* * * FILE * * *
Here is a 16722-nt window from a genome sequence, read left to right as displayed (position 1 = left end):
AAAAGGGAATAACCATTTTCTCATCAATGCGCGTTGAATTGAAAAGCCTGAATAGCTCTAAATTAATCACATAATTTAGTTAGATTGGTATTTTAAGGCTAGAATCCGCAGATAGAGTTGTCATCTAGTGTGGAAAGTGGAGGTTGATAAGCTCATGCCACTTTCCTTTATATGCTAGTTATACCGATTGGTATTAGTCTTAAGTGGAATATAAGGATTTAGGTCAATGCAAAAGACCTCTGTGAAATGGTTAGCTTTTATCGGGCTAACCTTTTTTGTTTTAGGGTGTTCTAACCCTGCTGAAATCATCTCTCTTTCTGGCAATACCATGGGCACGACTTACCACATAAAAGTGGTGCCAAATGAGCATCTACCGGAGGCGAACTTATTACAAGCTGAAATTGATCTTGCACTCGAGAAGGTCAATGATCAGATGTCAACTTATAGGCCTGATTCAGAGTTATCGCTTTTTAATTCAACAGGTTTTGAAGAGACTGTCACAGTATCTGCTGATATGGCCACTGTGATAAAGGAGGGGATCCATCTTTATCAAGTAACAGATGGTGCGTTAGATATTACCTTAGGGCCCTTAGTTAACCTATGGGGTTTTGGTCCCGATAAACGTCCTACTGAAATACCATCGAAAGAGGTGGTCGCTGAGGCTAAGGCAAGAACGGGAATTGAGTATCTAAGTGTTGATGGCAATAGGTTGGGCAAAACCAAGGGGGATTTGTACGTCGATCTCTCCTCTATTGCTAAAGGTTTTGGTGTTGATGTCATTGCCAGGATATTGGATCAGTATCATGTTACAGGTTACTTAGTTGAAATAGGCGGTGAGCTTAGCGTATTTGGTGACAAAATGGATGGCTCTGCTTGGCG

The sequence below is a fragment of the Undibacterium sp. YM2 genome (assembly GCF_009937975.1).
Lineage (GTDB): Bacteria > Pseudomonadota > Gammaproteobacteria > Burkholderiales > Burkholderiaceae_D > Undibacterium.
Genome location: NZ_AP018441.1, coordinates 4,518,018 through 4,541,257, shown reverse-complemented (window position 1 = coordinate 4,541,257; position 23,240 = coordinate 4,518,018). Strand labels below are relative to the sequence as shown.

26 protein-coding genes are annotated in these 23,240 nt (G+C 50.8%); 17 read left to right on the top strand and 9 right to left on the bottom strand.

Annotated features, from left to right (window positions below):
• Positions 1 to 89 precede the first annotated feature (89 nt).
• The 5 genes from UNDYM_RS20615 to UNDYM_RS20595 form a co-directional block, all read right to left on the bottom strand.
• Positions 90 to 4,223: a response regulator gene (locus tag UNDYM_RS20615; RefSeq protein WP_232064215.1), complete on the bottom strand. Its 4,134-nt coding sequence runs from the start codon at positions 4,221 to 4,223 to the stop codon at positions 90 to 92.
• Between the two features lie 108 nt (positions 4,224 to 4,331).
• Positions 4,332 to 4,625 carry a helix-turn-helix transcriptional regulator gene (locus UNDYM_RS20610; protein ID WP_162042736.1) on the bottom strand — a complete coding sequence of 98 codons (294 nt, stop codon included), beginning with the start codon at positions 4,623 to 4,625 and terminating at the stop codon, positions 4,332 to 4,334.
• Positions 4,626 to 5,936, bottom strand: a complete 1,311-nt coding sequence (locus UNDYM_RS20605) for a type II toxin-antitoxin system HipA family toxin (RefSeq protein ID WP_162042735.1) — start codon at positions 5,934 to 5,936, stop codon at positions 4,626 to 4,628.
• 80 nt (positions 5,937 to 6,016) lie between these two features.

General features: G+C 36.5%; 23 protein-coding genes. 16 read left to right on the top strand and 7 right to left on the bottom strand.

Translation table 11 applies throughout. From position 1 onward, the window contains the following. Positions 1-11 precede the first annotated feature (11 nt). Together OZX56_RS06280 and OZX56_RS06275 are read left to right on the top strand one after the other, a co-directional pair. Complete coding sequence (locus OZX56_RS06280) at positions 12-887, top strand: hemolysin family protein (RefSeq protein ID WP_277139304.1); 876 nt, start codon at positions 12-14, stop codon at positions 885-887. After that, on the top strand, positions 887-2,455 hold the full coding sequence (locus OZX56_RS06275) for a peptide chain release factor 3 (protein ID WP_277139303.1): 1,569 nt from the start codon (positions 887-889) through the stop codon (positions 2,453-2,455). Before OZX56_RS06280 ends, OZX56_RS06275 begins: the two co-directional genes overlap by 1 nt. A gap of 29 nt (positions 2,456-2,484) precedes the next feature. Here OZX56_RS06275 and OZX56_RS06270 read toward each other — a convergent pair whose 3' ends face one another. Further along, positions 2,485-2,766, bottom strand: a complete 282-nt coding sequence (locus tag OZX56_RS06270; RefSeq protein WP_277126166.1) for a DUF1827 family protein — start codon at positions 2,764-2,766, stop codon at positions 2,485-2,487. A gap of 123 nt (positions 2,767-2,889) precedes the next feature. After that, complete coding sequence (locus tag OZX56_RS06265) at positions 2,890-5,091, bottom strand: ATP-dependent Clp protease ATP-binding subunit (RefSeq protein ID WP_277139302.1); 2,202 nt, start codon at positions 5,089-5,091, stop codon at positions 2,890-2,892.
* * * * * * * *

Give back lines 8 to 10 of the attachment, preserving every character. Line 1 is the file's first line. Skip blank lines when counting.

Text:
• Positions 1 to 89 precede the first annotated feature (89 nt).
• The 5 genes from UNDYM_RS20615 to UNDYM_RS20595 form a co-directional block, all read right to left on the bottom strand.
• Positions 90 to 4,223: a response regulator gene (locus tag UNDYM_RS20615; RefSeq protein WP_232064215.1), complete on the bottom strand. Its 4,134-nt coding sequence runs from the start codon at positions 4,221 to 4,223 to the stop codon at positions 90 to 92.